Making Opportunities for Broadband Investment and Limiting Excessive and Needless Obstacles to Wireless (
MOBILE NOW) Act (
) to boost the development of next generation 5G wireless broadband by identifying more spectrum-both licensed and unlicensed-for private sector use.
House Passes Comprehensive Regulatory Review Act
On March 6, the House passed, by a vote of
, the Comprehensive Regulatory Review Act (
), which would require the federal banking regulators (i.e., the Federal Reserve Board, FDIC, the Office of the Comptroller of the Currency, and the Consumer Financial Protection Bureau) to complete a review, once every seven years (instead of the current 10 years), of all the regulations they have issued and identify outdated or unnecessary regulations on banks and credit unions.
House Passes Blocking Regulatory Interference from Closing Kilns Act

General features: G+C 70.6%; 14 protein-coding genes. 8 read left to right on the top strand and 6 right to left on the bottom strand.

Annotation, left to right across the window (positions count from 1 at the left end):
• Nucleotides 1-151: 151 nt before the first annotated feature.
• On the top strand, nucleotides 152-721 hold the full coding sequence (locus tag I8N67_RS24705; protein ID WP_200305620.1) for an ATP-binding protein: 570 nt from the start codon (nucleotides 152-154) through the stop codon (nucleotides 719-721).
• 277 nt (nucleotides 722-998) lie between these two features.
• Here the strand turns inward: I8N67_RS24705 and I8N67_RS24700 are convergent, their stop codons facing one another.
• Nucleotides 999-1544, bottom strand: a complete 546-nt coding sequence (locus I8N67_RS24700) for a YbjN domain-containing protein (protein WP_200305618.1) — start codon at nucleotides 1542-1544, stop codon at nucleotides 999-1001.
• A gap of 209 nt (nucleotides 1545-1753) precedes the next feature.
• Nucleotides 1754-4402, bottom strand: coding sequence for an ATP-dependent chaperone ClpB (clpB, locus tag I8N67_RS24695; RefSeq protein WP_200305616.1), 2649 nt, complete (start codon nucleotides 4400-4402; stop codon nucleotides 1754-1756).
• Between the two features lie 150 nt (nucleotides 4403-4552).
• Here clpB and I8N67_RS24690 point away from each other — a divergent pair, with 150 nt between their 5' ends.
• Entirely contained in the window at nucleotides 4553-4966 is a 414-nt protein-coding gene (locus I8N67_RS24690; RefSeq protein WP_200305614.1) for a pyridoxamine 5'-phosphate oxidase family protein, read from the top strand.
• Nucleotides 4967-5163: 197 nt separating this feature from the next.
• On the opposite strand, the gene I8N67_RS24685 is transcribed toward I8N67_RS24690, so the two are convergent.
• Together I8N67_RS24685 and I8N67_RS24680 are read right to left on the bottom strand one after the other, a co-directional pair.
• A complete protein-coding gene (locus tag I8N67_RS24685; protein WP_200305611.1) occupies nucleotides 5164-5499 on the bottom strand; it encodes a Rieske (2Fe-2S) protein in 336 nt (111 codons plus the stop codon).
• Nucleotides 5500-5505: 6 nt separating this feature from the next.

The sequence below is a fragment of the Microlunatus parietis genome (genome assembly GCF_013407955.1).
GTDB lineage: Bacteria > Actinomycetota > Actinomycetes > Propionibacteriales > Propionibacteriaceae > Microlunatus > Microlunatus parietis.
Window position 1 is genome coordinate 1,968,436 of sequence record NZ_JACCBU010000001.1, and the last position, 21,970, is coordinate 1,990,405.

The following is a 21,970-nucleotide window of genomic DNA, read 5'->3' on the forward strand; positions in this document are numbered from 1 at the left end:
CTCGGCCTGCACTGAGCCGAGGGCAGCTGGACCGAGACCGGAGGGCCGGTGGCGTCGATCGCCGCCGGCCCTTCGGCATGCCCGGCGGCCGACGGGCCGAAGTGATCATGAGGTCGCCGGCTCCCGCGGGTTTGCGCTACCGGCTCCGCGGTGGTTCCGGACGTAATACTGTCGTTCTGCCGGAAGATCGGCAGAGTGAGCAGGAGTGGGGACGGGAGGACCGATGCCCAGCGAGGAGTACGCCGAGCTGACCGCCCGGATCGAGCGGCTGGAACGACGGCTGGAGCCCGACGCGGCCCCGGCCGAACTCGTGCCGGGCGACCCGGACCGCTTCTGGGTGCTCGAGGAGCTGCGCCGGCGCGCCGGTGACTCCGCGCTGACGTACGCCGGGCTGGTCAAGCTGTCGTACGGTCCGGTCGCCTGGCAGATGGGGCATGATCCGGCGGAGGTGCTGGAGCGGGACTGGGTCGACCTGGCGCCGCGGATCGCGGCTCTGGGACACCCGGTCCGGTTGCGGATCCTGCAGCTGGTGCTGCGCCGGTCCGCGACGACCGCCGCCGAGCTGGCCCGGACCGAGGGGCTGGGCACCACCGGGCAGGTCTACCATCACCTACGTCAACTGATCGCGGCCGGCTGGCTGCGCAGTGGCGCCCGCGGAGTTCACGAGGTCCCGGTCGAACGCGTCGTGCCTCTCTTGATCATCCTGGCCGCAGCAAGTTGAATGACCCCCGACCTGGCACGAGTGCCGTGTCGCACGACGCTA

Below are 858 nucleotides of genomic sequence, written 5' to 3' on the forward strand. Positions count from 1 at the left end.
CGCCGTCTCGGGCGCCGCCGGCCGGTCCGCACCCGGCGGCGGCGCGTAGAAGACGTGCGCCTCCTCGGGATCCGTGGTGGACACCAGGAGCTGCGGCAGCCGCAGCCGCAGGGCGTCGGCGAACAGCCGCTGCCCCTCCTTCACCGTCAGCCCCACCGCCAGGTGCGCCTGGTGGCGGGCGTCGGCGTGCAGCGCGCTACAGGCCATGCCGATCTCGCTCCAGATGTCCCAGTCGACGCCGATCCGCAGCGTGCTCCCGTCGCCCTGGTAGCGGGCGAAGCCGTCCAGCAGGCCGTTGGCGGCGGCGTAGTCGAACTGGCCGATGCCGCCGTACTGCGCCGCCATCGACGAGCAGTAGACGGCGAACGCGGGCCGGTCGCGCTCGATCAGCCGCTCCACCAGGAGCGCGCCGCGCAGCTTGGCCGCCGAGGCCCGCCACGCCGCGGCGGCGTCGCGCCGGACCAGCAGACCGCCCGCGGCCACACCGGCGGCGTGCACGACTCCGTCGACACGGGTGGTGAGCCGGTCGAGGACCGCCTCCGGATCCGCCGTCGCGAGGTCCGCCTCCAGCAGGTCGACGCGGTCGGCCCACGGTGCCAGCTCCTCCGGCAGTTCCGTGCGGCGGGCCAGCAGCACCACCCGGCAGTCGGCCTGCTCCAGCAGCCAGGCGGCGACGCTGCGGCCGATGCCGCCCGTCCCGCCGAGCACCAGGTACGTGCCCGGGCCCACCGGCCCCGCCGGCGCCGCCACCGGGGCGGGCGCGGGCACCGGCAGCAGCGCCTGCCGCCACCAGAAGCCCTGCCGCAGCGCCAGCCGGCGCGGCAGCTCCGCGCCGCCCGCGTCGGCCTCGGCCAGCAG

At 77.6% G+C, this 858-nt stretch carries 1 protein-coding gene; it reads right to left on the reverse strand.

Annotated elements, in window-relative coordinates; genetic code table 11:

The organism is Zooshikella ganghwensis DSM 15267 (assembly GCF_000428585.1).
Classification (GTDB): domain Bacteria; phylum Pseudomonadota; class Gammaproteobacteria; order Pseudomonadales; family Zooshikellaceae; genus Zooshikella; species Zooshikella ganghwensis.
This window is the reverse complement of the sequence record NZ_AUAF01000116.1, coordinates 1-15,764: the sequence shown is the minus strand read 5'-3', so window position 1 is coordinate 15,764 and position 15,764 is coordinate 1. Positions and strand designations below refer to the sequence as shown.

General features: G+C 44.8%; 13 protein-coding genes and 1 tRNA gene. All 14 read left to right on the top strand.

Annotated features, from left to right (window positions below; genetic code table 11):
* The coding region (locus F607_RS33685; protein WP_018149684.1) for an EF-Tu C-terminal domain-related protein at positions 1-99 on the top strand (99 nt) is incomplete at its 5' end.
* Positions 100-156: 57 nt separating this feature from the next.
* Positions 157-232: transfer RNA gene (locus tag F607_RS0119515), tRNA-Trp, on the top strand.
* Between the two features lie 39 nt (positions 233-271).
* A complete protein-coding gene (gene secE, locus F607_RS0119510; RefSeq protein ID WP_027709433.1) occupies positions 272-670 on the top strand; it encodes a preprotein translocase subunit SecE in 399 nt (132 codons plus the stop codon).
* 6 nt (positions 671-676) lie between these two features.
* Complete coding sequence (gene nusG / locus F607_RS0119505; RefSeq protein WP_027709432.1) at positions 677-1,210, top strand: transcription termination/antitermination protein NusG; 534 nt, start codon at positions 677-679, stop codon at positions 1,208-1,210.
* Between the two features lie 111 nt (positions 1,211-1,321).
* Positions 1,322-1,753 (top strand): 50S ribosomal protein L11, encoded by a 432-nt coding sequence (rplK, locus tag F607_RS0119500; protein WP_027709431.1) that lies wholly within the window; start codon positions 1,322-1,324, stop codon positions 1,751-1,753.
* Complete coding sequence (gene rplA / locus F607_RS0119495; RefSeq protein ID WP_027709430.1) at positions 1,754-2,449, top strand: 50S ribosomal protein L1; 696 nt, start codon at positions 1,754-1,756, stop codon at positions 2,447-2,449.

On March 7, the House passed, by a vote of
, the Blocking Regulatory Interference from Closing Kilns Act of 2017 (
), which would
prohibit the U.S. Environmental Protection Agency from implementing two 2015 final Clean Air Act rules governing the emissions of air pollutants: the Brick and Structural Clay Products rule and the final Clay Ceramics Manufacturing rule (known as the Brick and Clay MACTs). The bill would delay implementation of these rules until ligation related to the rules is completed, "judgment becomes final, and (is) no longer subject to further appeal or review."
House Passes SENSE Act
On March 8, the House passed, by a vote of